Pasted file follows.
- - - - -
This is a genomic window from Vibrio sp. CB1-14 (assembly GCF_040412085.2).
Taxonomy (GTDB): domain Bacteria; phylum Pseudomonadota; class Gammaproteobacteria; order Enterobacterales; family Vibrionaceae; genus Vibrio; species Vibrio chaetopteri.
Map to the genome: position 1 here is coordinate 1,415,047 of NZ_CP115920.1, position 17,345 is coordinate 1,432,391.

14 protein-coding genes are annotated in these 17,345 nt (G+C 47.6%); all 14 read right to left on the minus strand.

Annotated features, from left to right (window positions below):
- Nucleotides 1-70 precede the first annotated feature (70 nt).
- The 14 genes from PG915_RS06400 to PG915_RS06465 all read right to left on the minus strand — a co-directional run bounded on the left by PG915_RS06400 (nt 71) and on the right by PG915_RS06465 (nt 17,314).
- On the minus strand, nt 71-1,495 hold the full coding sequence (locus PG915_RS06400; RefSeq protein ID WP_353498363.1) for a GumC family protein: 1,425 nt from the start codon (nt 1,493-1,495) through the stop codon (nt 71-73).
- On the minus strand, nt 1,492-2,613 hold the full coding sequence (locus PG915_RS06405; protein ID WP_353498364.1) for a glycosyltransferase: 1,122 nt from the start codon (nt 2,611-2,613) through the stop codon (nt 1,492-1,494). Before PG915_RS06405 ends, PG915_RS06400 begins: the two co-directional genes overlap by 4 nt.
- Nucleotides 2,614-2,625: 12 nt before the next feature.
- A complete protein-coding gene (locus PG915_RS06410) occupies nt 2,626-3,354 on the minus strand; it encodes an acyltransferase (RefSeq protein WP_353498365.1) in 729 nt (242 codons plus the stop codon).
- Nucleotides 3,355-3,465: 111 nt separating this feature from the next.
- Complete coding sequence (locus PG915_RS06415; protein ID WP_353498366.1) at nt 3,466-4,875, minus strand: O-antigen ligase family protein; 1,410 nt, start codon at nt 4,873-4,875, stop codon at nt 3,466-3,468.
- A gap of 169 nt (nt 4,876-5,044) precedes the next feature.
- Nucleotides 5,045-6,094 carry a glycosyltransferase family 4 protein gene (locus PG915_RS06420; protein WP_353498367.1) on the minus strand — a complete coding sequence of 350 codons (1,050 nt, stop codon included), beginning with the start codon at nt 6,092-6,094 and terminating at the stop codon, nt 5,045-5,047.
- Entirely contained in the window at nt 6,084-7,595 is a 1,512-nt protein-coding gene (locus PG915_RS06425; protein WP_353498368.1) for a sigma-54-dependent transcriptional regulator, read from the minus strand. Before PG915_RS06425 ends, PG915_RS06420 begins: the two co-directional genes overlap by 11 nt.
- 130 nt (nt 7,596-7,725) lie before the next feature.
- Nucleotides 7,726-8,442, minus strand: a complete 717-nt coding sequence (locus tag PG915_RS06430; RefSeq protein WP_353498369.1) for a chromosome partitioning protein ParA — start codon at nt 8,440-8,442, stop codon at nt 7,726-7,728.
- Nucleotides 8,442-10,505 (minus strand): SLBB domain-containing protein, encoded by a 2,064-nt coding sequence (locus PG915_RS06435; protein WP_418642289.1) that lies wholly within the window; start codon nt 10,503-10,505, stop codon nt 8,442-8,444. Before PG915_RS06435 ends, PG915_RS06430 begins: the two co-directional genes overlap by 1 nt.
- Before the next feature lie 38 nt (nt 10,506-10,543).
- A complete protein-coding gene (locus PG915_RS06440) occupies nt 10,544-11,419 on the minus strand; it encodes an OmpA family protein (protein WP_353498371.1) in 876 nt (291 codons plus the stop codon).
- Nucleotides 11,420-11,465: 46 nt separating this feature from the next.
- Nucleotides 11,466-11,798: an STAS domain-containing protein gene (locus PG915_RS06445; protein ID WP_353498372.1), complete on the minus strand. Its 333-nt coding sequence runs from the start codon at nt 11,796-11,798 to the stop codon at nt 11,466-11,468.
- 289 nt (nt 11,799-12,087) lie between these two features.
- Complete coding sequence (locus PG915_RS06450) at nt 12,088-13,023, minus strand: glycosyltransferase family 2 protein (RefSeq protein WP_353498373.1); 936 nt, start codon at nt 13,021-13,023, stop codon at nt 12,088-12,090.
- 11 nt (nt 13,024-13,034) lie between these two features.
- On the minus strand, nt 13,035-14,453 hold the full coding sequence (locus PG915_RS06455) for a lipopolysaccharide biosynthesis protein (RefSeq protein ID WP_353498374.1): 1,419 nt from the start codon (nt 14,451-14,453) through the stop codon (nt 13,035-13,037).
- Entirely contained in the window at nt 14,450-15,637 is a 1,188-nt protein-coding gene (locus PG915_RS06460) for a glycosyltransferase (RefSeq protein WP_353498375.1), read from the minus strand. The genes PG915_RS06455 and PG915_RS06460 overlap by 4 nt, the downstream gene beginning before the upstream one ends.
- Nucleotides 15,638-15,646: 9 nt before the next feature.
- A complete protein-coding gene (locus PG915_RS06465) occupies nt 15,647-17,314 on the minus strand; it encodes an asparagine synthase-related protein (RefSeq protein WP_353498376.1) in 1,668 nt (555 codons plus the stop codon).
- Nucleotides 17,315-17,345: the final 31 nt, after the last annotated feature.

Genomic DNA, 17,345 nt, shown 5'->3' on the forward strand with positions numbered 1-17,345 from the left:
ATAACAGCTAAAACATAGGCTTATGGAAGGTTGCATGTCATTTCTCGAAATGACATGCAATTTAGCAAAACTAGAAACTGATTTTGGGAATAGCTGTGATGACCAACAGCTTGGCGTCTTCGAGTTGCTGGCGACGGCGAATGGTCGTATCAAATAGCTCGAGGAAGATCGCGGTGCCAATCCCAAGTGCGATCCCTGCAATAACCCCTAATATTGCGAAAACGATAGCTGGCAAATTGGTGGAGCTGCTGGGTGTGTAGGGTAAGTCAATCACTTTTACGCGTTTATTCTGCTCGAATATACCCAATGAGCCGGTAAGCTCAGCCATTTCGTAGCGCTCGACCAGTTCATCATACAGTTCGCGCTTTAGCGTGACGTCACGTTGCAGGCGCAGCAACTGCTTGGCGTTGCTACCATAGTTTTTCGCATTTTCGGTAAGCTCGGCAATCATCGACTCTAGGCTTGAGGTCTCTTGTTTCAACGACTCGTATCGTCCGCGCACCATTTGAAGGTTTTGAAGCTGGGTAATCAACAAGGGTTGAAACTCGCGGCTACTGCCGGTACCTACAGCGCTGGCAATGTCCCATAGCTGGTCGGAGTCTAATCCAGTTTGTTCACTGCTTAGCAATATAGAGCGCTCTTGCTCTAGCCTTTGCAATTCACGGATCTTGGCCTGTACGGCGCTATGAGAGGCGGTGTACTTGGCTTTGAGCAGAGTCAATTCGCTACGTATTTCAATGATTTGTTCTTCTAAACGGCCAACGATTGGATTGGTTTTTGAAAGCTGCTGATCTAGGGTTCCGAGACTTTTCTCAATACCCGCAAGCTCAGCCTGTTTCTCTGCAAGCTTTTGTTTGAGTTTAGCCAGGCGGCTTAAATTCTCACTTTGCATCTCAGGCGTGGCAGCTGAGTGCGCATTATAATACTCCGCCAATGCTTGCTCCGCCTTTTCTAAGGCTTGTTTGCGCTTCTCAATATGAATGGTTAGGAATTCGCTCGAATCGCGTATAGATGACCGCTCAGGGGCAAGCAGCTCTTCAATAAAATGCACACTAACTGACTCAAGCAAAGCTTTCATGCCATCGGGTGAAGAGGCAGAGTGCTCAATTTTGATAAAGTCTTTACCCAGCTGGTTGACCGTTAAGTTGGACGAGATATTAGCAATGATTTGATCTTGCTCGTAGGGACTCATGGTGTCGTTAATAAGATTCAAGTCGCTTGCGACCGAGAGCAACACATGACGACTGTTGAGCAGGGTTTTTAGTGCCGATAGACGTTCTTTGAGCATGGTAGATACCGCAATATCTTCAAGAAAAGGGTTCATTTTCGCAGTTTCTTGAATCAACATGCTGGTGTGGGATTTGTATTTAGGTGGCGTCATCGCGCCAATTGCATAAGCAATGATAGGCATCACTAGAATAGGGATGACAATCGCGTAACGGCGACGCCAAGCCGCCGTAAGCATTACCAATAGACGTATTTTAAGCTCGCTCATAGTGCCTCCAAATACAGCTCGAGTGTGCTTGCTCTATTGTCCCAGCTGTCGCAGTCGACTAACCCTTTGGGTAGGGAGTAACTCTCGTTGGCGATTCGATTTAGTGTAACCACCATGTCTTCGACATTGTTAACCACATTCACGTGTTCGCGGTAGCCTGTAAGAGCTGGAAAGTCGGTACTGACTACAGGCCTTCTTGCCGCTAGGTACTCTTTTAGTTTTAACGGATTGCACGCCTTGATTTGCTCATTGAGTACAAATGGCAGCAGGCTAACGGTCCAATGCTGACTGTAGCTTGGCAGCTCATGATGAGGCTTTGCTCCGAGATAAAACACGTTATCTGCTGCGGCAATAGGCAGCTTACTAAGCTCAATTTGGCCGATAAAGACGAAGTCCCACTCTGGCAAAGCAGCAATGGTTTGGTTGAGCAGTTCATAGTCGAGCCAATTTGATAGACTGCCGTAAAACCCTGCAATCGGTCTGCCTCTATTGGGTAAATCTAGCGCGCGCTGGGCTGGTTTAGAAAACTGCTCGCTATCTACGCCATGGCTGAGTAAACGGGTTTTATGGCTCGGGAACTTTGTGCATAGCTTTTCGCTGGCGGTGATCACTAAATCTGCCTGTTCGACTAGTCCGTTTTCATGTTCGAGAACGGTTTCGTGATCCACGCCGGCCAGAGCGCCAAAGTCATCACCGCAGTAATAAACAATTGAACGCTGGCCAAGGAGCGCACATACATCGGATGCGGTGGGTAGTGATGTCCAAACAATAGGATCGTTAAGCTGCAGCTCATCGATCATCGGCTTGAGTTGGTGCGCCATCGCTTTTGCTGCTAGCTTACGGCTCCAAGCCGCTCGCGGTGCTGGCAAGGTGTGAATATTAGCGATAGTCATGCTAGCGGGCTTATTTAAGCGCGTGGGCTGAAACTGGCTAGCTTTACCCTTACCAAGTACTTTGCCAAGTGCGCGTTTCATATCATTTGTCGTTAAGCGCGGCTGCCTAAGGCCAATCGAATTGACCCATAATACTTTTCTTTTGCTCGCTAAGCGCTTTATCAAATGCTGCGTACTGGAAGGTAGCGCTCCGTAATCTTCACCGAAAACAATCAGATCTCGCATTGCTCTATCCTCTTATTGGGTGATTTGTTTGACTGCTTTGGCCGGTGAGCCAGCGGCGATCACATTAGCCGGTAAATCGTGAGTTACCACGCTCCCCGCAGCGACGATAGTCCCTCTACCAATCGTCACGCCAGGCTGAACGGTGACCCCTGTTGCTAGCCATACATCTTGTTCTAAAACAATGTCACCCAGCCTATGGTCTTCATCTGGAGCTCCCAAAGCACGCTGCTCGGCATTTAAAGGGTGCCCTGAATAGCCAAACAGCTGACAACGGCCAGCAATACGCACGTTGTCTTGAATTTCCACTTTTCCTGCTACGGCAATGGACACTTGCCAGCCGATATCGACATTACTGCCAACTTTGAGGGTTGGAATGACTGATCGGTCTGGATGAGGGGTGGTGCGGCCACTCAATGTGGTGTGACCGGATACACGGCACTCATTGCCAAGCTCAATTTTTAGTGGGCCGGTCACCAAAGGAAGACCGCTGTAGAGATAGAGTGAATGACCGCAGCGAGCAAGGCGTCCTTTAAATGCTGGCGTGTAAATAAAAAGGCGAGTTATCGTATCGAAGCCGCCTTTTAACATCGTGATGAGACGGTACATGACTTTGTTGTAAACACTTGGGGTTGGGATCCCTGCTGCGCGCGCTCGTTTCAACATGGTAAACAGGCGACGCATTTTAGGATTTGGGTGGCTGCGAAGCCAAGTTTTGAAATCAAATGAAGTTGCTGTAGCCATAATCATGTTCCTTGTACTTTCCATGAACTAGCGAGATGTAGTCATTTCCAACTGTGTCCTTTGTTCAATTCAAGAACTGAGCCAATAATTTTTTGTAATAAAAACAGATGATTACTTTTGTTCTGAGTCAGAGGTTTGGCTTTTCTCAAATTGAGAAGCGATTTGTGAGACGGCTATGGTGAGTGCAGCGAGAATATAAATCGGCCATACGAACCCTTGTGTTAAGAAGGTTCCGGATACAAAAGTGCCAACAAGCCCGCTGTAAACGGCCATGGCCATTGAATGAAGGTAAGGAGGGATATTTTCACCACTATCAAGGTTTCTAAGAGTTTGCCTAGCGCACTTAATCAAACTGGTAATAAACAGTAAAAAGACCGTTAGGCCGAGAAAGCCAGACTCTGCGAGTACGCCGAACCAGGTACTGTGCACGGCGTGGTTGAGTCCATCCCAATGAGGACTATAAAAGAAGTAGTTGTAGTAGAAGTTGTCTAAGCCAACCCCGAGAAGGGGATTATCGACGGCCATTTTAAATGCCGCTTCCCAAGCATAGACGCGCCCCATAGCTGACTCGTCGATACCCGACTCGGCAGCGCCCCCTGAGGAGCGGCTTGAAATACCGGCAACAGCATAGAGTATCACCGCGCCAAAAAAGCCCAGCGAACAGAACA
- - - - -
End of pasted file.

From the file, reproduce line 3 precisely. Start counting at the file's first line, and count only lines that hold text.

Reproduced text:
Map to the genome: position 1 here is coordinate 1,415,047 of NZ_CP115920.1, position 17,345 is coordinate 1,432,391.